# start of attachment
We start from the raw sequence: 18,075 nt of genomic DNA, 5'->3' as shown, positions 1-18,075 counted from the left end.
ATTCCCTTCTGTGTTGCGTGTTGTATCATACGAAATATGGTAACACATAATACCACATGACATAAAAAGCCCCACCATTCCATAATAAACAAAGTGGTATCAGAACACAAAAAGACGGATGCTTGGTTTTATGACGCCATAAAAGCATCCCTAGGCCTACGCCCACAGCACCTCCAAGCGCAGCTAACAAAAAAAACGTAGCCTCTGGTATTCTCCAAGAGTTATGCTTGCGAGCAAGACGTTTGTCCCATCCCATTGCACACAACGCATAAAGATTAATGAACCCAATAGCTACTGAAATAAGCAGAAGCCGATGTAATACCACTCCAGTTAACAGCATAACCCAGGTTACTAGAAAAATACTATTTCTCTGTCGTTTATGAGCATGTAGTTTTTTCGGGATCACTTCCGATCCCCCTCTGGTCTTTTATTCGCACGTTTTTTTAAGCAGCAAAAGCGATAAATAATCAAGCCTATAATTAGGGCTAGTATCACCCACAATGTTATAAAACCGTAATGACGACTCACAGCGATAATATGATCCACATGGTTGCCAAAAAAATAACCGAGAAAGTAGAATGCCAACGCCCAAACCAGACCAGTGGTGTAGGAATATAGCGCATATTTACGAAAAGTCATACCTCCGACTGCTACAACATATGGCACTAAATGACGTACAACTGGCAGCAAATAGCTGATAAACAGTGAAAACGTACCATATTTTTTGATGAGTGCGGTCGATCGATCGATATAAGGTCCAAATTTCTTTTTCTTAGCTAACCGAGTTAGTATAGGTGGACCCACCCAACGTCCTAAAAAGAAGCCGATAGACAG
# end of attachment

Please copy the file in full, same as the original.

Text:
We start from the raw sequence: 18,075 nt of genomic DNA, 5'->3' as shown, positions 1-18,075 counted from the left end.
ATTCCCTTCTGTGTTGCGTGTTGTATCATACGAAATATGGTAACACATAATACCACATGACATAAAAAGCCCCACCATTCCATAATAAACAAAGTGGTATCAGAACACAAAAAGACGGATGCTTGGTTTTATGACGCCATAAAAGCATCCCTAGGCCTACGCCCACAGCACCTCCAAGCGCAGCTAACAAAAAAAACGTAGCCTCTGGTATTCTCCAAGAGTTATGCTTGCGAGCAAGACGTTTGTCCCATCCCATTGCACACAACGCATAAAGATTAATGAACCCAATAGCTACTGAAATAAGCAGAAGCCGATGTAATACCACTCCAGTTAACAGCATAACCCAGGTTACTAGAAAAATACTATTTCTCTGTCGTTTATGAGCATGTAGTTTTTTCGGGATCACTTCCGATCCCCCTCTGGTCTTTTATTCGCACGTTTTTTTAAGCAGCAAAAGCGATAAATAATCAAGCCTATAATTAGGGCTAGTATCACCCACAATGTTATAAAACCGTAATGACGACTCACAGCGATAATATGATCCACATGGTTGCCAAAAAAATAACCGAGAAAGTAGAATGCCAACGCCCAAACCAGACCAGTGGTGTAGGAATATAGCGCATATTTACGAAAAGTCATACCTCCGACTGCTACAACATATGGCACTAAATGACGTACAACTGGCAGCAAATAGCTGATAAACAGTGAAAACGTACCATATTTTTTGATGAGTGCGGTCGATCGATCGATATAAGGTCCAAATTTCTTTTTCTTAGCTAACCGAGTTAGTATAGGTGGACCCACCCAACGTCCTAAAAAGAAGCCGATAGACAG